Piano music started to play and I took my position at the barre.
Dance class was the one place I could put aside my worries these days.
My mother had come through surgery for her broken hip remarkably well. Even at 87, she was healthy and fit, and the doctors anticipated a smooth recovery.
After a short stay in the hospital she was transferred to a rehabilitation center. But almost as soon as she got there she was rushed back to the hospital for an emergency blood transfusion.
She returned to the rehab center the next day, but now her treatment was in suspension—no therapy program, no target date for discharge. Everything was in limbo.
Now what? I wondered, placing my leg on the barre for a stretch before class. What if she gets an infection? Or pneumonia? What if there are complications they haven’t thought of?
I’d talked to my mother that afternoon and she’d assured me she was fine, but I couldn’t stop thinking about all the things that could go wrong. Maybe my mother’s broken hip was just the first of many medical emergencies.
I lowered my leg and pointed my toe, warming up my foot. I was an only child with no family besides my mother, and the burden of responsibility hung heavily on my shoulders. There was no one to help the way Dad would have if he were here. Why did he leave me to deal with this alone?
The thought surprised me. My father had died years earlier, and I was used to handling things without him. Even before that, our relationship had its problems. Well, mostly one problem, but one big enough to keep me from feeling that I could ever really rely on him.
I stared into the studio mirror remembering how it had started. As a college sophomore I discovered modern dance and added several classes to my chemistry major workload.
I’d been thinking about going to medical school, but I loved dance in a way I’d never loved anything before. By senior year, I knew what I wanted to do.
“Dad,” I announced when I came home for break, “I’ve looked into grad school. I want to get a Master of Fine Arts in Dance.” I described my plans to teach college and perform, which seemed practical and smart—just like Dad had always taught me to be. But all he heard was “dancer.”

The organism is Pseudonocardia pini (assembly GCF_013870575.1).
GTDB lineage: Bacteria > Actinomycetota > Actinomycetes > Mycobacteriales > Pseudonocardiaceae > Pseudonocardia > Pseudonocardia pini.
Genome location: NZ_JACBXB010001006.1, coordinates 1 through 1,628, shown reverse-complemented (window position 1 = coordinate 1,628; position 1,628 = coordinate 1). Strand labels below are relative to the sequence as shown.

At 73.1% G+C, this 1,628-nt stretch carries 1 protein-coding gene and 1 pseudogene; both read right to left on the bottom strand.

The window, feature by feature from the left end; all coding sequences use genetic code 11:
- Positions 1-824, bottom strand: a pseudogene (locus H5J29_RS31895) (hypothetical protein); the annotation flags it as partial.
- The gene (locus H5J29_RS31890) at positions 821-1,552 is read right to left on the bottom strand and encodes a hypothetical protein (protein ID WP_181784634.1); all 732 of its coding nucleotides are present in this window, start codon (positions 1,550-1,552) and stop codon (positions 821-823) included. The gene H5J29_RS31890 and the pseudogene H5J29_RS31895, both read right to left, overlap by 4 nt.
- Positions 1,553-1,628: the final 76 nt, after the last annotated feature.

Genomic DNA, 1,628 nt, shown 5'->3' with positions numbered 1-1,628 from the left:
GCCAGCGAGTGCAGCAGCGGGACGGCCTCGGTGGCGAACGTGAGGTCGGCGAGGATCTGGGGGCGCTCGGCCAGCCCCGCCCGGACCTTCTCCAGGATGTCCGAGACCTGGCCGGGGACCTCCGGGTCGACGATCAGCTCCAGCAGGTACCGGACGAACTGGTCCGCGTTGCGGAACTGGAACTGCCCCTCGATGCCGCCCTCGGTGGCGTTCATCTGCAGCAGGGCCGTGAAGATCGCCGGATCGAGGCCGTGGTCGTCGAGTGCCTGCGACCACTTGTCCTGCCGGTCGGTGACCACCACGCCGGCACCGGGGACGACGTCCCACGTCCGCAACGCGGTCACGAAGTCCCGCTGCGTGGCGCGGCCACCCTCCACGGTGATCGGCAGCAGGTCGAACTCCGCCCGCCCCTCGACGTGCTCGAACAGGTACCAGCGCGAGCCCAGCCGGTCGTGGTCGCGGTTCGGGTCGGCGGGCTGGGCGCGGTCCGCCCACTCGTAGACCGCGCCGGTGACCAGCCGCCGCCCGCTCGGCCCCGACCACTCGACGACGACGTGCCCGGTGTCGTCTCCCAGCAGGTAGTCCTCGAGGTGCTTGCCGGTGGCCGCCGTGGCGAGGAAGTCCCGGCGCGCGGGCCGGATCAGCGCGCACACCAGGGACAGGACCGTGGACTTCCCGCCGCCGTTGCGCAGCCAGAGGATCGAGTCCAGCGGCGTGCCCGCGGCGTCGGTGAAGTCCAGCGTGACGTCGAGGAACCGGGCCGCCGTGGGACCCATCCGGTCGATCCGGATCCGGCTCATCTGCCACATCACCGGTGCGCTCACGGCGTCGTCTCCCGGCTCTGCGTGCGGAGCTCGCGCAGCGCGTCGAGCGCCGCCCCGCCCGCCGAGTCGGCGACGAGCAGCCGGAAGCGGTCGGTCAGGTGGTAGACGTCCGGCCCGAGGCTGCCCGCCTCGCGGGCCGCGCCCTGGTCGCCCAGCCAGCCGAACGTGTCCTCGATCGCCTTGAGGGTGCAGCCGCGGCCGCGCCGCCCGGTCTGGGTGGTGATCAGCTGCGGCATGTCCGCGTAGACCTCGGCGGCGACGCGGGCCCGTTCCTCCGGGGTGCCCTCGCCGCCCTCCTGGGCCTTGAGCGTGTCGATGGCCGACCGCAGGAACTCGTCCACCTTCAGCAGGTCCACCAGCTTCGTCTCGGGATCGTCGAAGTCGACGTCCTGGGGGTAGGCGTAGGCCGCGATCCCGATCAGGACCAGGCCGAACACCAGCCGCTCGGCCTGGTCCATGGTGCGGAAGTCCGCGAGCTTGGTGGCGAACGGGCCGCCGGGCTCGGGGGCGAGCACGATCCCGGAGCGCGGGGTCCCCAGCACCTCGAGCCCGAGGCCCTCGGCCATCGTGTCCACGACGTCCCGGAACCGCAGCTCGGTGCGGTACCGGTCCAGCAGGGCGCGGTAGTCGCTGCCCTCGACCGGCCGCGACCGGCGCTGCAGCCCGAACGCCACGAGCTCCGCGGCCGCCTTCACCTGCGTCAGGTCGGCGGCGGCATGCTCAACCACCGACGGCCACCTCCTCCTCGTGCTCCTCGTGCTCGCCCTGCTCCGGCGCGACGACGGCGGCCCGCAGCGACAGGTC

“If you want to dabble in the arts, you can do it at your own expense,” he said angrily.
“But this is what I want to do.”
“You can go to school for something reasonable, but not dance.”
I was stunned. How could my father not want me to be happy? I was 21 years old; we’d had a decent relationship over the years. I not only loved my father; I liked him. He’d always been my ally.
But now when it came to the most important thing in my life, Dad disapproved. I’d always been confident about my father’s love for me but suddenly that love seemed conditional. Decades later I still felt the sting of his rejection.
Yet I wished Dad was with me now, helping to deal with my mother’s treatment. He may not have been able to support me the way I wanted him to in my career, but he was great at giving practical help to people who needed it. His colleagues, the high school students he taught, his neighbors—they all had stories about how Dad had helped them out when no one else would.
In fact, Dad was so known for his helpful nature that I recounted the biblical parable of The Good Samaritan in the eulogy I gave at his memorial service.
“My father would have stopped to help that stranger on the road,” I said to the packed audience. “That’s the way he was.” Fellow teachers, students and former students, community leaders—heads nodded all over the room. They recognized the good neighbor of Jesus’ parable.
Even I had memories of Dad coming to the rescue. Like when I taught dance at an elementary school and butted heads with the principal. “She won’t give me freedom to teach,” I explained to Dad. “And she doesn’t know anything about dance.”
“I know how to deal with principals,” Dad said. He told me exactly how to approach her. By the end of the year she was my biggest fan—all because of Dad’s advice.
I had learned to appreciate all the ways Dad could be helpful, even as I gave up hoping he could give me what I needed most: unconditional support.
Since his death I’d gotten along without his practical help as well. This situation with my mother was just another one of those times.
The dance teacher signaled the accompanist. I concentrated on my dancing for a while. When class was over I checked in with my mother and her doctors. There was still no progress. If only Dad were here, I thought as I drove home, so it wasn’t all on my shoulders.
That night I fell into bed exhausted. I was about to turn off the light when I sensed something in the room. A presence. I rolled over. No one was there, but somehow I knew that my father was in the room with me. I knew it for certain.
Not my father’s physical presence, but unmistakably him. I was as sure as if he were standing before me in plain view. My father has come back. God has sent him back to me.
Suddenly everything changed. I knew that my father loved me—and my mother too. And I knew that he was watching over us, making sure that everything was all right.
My father’s presence, like an angel by my side, lingered with me into the next day, and the next. It was as if he were right there with me while I talked to my mother’s doctors and kept up with her daily routine.
Finally I got the call I’d been waiting for: “Your mother’s improved a lot,” the doctor said. “Her therapy program is back on track.”
The worry I’d carried for too long left me. And with it, so did my father.
But the memory of his visit remains in my heart. A heart that now knows my father’s unconditional love.
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